Identity theft seems like it’s everywhere these days.
I’m sure we all know folks who have had their credit cards hacked or worse. It happened to me with a credit card numerous years ago. It was a royal pain to get everything straightened out and get a new card sent my way.
Look sometime on your local youth sports fields or courts. Odds are you will see some team blatantly stealing a professional sports team’s logo and claiming it as its own. In the city I live in, a local youth sports organization uses an NFL team’s logo. I seriously doubt they asked that team for permission.
And identity theft certainly isn’t immune to our industry. Charlotte Pipe and Foundry references numbers from the U.S. Trade Representative that found Chinese theft of American intellectual property currently costs between $225 and $600 billion annually.
Unfortunately, the 118-year-old privately held manufacturer now is part of that statistic. The cast-iron and plastic pipe and fittings heavyweight recently discovered Yitai Plastics, a Shanghai, China-based company, had brazenly registered the Charlotte Pipe name, brand and logo in the country back in 2010, meaning Yitai had been producing, marketing and selling plastic pipe and fittings for sale in China and several Asian countries under the Charlotte Pipe name for years — complete with exterior signage and even business cards with the Charlotte Pipe logo on them.
“We discovered it by accident,” Charlotte Pipe spokesperson Brad Muller told me recently. “They just stole our logo and were using it. There’s no sense of fairness here and no sense of business ethics. We can’t believe how brazen the Chinese are in gaining any edge in trade and technology. This is something that could affect a lot of people in manufacturing in America. It was right under our noses.”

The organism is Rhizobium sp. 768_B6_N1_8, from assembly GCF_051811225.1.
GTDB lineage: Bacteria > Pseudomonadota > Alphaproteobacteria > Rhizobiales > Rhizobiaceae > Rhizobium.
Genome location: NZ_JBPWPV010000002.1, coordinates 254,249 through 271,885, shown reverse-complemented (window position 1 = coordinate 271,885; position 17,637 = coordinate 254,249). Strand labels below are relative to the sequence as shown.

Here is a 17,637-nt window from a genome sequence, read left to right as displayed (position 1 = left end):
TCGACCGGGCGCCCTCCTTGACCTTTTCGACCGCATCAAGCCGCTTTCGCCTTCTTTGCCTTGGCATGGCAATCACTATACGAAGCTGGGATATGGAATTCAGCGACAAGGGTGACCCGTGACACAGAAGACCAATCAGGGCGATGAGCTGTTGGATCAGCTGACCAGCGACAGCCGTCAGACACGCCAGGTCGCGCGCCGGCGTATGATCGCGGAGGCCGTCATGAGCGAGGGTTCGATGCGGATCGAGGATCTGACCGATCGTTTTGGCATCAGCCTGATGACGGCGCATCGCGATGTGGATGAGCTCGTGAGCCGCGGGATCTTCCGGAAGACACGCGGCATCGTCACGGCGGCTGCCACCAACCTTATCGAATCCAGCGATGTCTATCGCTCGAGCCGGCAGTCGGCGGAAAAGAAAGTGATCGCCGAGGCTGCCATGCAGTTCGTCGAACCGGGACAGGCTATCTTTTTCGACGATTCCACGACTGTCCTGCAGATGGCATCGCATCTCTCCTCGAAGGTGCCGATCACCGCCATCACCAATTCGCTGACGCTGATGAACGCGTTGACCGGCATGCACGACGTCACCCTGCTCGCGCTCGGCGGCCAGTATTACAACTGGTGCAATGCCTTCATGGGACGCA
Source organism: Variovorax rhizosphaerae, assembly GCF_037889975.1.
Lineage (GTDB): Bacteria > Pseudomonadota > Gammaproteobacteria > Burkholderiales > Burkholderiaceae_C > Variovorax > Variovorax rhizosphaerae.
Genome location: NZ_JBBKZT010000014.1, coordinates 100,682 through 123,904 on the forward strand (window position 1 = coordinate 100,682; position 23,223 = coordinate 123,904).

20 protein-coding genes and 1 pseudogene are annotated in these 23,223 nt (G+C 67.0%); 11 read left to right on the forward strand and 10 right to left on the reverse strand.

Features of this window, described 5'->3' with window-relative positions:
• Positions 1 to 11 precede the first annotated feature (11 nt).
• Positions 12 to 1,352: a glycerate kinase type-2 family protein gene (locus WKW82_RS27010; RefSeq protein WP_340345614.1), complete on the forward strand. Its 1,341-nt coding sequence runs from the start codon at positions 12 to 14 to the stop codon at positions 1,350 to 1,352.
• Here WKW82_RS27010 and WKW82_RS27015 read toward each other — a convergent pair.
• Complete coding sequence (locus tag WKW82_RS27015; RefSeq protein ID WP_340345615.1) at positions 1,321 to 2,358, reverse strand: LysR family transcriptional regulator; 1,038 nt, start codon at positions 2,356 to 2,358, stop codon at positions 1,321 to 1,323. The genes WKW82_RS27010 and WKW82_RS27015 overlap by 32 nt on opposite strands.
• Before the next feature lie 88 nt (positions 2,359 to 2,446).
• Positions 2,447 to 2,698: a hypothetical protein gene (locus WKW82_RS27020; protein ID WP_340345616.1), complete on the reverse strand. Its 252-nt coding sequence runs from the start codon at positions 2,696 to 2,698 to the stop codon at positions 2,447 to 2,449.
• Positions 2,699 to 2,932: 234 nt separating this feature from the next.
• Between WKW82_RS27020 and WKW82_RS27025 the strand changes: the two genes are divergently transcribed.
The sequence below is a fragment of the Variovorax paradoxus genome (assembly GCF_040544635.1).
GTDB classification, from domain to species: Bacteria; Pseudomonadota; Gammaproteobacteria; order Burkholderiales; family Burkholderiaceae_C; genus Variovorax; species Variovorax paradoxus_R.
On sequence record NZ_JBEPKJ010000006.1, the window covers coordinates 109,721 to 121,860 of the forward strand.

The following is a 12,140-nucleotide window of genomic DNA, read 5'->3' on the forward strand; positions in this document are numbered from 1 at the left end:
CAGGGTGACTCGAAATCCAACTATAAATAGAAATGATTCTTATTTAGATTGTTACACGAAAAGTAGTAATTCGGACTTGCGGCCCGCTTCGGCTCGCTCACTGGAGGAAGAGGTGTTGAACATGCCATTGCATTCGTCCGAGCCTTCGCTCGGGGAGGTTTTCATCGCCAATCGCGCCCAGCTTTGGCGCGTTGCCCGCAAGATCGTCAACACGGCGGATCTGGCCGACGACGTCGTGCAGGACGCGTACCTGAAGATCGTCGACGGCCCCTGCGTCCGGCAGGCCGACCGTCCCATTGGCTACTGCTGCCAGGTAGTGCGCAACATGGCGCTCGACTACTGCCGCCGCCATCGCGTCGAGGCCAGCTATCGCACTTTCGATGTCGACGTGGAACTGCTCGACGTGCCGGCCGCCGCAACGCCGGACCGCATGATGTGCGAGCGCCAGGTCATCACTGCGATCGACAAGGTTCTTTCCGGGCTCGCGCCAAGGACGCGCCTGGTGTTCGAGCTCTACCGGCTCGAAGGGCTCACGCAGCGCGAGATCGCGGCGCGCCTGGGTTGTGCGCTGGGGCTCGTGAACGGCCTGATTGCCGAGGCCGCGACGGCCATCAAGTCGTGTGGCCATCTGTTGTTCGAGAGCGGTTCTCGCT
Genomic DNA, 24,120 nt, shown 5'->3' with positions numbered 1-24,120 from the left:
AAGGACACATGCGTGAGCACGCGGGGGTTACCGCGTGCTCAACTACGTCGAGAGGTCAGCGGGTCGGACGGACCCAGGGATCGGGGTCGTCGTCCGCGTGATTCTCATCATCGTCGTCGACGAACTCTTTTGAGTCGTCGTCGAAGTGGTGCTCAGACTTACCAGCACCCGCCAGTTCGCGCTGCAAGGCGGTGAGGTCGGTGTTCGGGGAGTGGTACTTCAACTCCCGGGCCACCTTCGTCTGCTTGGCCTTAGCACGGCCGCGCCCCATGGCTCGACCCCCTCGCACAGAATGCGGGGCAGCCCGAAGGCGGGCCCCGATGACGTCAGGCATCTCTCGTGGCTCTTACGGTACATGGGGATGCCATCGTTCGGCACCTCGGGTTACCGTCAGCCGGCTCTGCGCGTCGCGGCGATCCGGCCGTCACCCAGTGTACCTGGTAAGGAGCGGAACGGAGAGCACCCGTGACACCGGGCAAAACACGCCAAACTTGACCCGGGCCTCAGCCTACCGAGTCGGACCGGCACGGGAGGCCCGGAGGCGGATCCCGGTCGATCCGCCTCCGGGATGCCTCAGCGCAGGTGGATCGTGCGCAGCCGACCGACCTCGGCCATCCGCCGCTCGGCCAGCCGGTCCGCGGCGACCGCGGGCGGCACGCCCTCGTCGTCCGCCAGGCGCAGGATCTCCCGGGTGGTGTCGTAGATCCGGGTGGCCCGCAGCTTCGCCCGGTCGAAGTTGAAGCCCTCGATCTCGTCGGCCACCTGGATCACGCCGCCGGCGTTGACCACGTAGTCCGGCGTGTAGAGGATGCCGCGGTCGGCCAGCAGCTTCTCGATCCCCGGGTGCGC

Muller recently was a guest on Fox News on the subject of Chinese unfair trade and business practices — an appearance that drew widespread support for Charlotte Pipe’s situation. “The Fox reporters asked why did they pick us? We’re a strong brand in the plumbing industry, but this could happen to anybody, whether it’s a Kohler or Delta Faucet or Moen. Anybody could have their brand stolen,” Muller says.
And here’s the kicker. It’s not illegal.
“They registered the brand and trademark in China,” Muller says. “They don’t look at anything overseas. As long as they are selling the products in China, it’s legal as long as they were the first to register the mark, regardless of who might already own it.”
Muller notes Charlotte Pipe had to hire a Chinese law firm to attempt to recover its intellectual property. The bad news is the company may not succeed in putting a stop to Yitai using the Charlotte Pipe IP.
“If it’s successful, which is not guaranteed, we would have to pay the Chinese government to register our brand as intellectual property in China to prevent the situation from repeating itself,” he says. “There isn’t much faith we will gain much relief.”
Muller cautions situations like this could do great harm to companies without adequate financial resources to put up a fight. “Unfortunately, these types of remedies cost companies a lot of money,” he says. “Charlotte Pipe has the resources to defend itself, but maybe other companies do not. It’s a non-productive investment of resources. We’re not investing in what we should be, which is things such as machinery.”
For Charlotte Pipe, the ongoing fight goes well beyond intellectual property. The manufacturer continues to fight to keep the Chinese from dumping cast-iron pipe and fittings in the U.S. market at unfair prices.
As you may recall, Charlotte Pipe won its anti-dumping duty and countervailing duty case last July against imports of cast-iron fittings from China that were underselling the fittings at 367% less than fair value. It has another International Trade Commission hearing coming up on cast-iron soil pipe that it expects to prevail on as well.
“We’ve had to hire a D.C. trade attorney to litigate these,” Muller says. “We will defend our markets and products until we run out of resources to do it. It’s a matter of survival.”